The second part of the line talks about child trafficking and how organized crime syndicates, that allegedly have ties to the brass in Washington have continually instigated child trafficking rings, with little to no government action against them. The line “I wish politicians would look out for miners, and not just minors on an island somewhere” could also be taken to mean that politicians or the ‘rich men’ are looking out for minors in a perverted way.
Oliver Anthony speaks to this below.
Suicide Rates and Increasing Obesity
Rich Men North of Richmond also talks of the increasing suicide rates in America with Oliver singing “young men are putting themselves six feet in the ground, cause all this damn country does, is keep on kicking them down”. Suicide is increasingly becoming an epidemic in the United States and all over the world, especially when it comes to suicide among young males. It affects Americans disproportionately, however, with black young males at most risk. Even so, suicide rates among white young males are much higher than in comparably rich countries in Europe and elsewhere.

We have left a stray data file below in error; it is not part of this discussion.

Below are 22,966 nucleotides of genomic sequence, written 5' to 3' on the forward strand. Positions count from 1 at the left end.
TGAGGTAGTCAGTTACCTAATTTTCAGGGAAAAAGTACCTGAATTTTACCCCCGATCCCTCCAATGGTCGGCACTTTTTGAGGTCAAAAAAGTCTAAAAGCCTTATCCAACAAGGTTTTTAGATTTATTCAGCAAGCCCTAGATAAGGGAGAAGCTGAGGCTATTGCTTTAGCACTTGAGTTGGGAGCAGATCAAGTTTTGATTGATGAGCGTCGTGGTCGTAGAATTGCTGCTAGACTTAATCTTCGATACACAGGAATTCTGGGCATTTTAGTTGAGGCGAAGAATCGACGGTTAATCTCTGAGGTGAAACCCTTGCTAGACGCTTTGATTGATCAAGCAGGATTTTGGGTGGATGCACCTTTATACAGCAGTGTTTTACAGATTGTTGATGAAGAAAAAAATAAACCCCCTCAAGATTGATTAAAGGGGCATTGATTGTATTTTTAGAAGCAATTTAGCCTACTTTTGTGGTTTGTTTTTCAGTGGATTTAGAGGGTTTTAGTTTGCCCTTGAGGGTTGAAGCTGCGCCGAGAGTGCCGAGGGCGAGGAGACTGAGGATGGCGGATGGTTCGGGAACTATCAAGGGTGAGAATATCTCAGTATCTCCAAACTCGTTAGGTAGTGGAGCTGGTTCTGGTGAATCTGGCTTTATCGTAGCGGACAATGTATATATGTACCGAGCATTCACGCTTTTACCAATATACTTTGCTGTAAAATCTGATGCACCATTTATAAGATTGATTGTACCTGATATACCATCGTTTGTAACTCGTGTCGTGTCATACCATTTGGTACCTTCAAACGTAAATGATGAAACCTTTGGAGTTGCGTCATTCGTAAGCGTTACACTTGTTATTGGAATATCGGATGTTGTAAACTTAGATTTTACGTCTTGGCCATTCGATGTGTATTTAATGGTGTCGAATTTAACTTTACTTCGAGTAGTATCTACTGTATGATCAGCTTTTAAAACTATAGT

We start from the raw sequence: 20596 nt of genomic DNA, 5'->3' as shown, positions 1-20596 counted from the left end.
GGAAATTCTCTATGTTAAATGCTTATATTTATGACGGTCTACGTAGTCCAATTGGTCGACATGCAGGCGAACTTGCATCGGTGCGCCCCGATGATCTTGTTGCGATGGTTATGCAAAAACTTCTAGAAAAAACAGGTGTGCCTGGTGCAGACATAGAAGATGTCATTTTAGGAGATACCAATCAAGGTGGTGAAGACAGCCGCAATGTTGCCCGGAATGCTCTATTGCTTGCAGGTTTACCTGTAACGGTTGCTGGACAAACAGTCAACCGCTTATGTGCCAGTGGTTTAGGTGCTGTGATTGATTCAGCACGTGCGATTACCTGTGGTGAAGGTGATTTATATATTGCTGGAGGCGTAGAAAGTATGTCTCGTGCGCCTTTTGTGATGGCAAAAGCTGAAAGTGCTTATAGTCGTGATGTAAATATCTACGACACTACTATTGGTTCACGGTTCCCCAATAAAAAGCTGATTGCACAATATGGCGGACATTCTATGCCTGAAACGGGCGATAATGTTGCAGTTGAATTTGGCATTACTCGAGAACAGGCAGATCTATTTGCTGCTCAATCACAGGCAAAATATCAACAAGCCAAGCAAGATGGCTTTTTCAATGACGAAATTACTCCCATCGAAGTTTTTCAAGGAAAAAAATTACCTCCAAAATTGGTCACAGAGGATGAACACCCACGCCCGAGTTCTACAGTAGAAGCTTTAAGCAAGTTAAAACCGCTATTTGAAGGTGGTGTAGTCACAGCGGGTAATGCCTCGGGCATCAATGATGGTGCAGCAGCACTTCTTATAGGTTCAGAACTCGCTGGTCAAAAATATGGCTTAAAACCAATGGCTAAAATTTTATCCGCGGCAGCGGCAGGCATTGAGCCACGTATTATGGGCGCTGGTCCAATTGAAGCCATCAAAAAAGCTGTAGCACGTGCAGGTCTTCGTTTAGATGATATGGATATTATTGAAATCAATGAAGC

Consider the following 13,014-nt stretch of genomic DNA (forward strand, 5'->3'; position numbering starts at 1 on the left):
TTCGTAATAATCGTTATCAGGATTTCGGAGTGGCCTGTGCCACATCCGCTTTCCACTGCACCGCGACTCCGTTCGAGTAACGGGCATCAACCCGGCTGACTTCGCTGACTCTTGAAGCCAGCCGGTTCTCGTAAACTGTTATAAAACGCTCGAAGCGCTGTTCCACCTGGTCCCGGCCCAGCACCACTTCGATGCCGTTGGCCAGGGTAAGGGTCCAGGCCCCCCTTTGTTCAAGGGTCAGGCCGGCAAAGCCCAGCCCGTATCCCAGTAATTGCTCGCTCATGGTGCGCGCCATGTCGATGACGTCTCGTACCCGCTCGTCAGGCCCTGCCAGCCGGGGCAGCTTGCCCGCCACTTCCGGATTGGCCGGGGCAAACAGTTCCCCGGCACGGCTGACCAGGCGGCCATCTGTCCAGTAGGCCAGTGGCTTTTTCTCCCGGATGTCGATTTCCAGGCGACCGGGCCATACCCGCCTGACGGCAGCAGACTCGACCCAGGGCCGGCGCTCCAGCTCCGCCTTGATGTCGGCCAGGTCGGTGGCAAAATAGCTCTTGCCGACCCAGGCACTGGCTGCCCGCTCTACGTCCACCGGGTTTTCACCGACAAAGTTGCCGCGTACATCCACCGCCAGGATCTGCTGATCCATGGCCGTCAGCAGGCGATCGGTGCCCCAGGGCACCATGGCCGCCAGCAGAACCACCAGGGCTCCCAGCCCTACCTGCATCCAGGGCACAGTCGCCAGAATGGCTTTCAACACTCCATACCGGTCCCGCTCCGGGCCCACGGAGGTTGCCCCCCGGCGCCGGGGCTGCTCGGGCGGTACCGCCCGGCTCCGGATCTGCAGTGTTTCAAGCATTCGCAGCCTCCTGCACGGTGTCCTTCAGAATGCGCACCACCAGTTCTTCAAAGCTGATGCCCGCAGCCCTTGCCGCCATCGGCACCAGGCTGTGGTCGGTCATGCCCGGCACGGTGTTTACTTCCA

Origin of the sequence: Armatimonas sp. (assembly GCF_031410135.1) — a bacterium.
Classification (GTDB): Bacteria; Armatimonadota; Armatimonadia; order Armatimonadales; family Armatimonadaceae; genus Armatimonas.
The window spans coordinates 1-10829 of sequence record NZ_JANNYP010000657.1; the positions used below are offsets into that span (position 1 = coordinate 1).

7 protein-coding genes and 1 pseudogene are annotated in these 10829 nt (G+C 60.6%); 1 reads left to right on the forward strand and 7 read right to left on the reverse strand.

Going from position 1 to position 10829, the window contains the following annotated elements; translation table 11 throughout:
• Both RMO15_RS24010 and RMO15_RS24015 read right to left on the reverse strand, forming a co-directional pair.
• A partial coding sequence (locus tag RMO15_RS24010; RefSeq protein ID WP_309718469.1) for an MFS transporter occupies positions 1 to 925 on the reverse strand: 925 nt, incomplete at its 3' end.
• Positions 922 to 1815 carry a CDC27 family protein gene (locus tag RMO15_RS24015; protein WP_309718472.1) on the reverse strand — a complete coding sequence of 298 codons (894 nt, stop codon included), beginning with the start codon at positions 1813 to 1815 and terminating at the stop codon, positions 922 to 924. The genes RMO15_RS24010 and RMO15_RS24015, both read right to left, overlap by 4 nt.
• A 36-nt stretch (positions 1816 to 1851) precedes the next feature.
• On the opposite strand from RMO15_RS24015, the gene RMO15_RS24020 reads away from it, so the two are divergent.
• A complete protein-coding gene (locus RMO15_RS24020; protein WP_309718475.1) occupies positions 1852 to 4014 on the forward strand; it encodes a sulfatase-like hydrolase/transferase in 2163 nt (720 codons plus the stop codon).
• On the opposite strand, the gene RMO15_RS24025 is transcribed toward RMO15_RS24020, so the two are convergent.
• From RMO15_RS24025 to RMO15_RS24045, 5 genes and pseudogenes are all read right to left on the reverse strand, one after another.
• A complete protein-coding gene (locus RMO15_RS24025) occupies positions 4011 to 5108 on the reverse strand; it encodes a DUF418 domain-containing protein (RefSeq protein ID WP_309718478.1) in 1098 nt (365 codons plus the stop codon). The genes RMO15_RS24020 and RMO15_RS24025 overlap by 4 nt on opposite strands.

The same can be said for obesity as it has become one of the leading causes of death in America. The problem ties to another problem of big food corporations who’ve been let to run amok, stuffing food products with all kinds of sugars and fats. Junk food is obviously not healthy but it is increasingly containing even higher levels of sugar and unhealthy fats, leading to even more adverse health outcomes amongst consumers, all while the government and FDA do little to ensure reasonable levels of these ingredients. Oliver sings “Lord we’ve got folks in the streets, [who] ain’t got nothing to eat, and the obese milkin’ welfare.. [Well God] if you’re 5 foot 3 and you’re 300 pounds, taxes ought not to pay for your bags of fudge drowned.”